I did end up studying engineering in college, although a part of me still longed to do something in education. Senior year, I seriously considered applying to get my master’s degree in Education, but everyone else in my major was going through recruiting, and management consulting seemed to be the primo gig.  I eventually chose to apply for the types of jobs my classmates were applying for, and landed a position at a niche consulting firm.

Within a year at my first job, I knew I wanted to leave.  I was so unhappy, I left without another job prospect in hand.  Luckily, after a short period of time, I found a job in the marketing division of a packaged foods company.  Things were good for a while.  I was good at my job, and it was interesting work.  But the industry I worked in pretty much required an MBA for management level positions, so all of my colleagues suggested I apply to business school.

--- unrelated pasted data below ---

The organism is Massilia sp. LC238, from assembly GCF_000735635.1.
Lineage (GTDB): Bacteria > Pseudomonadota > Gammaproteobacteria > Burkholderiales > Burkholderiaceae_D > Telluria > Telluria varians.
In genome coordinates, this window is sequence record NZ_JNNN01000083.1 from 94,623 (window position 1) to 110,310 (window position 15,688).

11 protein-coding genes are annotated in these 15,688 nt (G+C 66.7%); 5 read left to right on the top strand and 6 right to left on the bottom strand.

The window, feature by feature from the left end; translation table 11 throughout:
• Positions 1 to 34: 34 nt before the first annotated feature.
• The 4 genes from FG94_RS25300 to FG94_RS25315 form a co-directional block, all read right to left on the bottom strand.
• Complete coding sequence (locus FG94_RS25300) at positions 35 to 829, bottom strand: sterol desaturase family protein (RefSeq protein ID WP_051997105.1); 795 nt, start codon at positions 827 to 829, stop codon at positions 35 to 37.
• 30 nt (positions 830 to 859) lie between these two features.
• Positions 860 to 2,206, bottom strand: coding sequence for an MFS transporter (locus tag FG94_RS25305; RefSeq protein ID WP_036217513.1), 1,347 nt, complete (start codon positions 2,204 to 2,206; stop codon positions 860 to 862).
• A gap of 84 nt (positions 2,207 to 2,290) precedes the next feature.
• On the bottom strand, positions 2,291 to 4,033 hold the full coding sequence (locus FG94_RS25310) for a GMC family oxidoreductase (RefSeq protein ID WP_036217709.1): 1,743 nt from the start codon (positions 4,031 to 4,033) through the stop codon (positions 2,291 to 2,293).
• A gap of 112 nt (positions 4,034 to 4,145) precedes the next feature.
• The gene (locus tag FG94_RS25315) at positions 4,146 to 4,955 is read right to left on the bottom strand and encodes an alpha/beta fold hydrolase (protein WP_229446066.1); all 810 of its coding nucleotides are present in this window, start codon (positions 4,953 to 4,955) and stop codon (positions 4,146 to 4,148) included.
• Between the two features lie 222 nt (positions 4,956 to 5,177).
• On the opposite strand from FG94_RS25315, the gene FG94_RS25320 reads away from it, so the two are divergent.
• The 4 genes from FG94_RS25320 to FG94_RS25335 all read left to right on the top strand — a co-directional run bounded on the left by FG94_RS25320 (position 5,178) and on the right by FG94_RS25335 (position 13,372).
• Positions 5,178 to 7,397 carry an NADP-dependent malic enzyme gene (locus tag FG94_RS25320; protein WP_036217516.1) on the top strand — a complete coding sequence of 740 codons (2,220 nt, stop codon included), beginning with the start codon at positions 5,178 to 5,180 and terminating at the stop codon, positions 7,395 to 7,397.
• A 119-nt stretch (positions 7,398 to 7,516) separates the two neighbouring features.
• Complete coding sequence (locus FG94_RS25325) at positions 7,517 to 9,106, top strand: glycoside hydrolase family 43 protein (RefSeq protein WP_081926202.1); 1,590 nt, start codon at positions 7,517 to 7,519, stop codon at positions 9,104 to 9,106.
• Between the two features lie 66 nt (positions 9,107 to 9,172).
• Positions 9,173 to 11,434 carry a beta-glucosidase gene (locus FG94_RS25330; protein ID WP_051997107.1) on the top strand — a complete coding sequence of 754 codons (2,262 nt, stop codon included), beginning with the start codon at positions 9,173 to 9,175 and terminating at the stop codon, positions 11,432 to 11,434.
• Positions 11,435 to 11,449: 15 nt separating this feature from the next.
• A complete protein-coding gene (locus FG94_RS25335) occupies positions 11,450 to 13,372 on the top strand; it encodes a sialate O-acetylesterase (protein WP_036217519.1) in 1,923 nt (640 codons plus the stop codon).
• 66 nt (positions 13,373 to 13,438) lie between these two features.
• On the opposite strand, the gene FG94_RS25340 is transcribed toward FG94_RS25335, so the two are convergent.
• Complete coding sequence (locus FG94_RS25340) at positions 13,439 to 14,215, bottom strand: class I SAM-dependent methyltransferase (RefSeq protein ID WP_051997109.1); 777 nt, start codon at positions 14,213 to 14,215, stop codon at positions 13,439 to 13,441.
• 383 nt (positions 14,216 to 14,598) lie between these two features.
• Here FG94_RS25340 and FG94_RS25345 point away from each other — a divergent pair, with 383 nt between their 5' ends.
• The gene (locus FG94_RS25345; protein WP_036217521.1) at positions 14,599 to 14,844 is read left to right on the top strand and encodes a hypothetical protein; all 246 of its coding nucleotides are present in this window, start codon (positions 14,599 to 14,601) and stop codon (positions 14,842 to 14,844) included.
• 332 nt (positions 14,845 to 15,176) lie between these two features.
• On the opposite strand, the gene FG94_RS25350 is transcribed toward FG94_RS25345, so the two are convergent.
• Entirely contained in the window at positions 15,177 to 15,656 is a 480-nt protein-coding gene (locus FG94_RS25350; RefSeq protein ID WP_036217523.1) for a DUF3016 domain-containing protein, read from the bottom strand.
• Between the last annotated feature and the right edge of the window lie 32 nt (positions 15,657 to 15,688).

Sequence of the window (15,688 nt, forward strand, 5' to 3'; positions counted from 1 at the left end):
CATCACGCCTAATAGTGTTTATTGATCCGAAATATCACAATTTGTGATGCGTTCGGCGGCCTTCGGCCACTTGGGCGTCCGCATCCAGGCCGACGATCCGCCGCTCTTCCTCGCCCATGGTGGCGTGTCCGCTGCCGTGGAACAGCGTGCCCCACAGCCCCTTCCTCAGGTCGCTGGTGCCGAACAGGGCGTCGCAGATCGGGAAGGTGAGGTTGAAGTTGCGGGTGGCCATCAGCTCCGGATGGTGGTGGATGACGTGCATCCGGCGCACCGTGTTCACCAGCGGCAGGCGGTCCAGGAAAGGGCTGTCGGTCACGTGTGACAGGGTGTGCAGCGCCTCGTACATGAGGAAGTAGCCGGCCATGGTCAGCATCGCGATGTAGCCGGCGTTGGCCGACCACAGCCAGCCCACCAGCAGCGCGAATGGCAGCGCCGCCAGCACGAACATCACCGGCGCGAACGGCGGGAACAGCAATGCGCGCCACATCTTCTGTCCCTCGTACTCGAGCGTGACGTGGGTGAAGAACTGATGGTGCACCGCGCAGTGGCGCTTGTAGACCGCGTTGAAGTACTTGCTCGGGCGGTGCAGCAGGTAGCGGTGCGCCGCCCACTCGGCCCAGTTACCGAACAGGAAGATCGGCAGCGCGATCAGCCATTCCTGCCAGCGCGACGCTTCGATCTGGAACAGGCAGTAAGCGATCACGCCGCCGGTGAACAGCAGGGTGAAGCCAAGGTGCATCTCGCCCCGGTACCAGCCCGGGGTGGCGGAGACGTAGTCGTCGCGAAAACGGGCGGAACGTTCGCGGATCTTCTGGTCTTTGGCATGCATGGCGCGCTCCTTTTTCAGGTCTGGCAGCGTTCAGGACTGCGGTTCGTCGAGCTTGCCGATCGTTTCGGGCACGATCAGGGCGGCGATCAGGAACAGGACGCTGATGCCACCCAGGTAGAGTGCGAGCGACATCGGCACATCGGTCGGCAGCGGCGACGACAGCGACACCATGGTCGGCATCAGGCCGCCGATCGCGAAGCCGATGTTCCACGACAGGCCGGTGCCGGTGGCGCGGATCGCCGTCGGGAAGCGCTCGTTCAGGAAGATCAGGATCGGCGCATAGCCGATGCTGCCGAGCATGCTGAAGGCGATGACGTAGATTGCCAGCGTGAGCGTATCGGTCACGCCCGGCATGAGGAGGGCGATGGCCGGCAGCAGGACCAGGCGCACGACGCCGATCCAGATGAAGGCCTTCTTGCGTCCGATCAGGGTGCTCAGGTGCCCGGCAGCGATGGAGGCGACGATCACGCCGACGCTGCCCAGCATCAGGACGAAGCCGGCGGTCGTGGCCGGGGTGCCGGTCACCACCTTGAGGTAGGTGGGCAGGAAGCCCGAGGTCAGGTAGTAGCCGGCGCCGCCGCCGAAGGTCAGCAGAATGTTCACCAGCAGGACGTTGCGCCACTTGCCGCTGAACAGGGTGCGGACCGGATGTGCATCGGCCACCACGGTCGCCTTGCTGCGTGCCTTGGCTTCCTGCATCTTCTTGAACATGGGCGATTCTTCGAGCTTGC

Applying to business school requires a ton of introspection, as you’re asked to recount your life story (past, present, and future) and explain how their particular school fits into your plan.  You also have to be able to answer incredibly open-ended questions, like “What matters to you most, and why?” I spent months looking back at my past and trying to decipher my recent choices in life.  I asked friends for help, had numerous conversations with people, and filled an entire notebook with my thoughts and hypotheses.  It was during that process that I realized that at the core of me, I wanted to do work that helped enable people to succeed.  And so, I told business schools that I wanted to pursue a career in public education.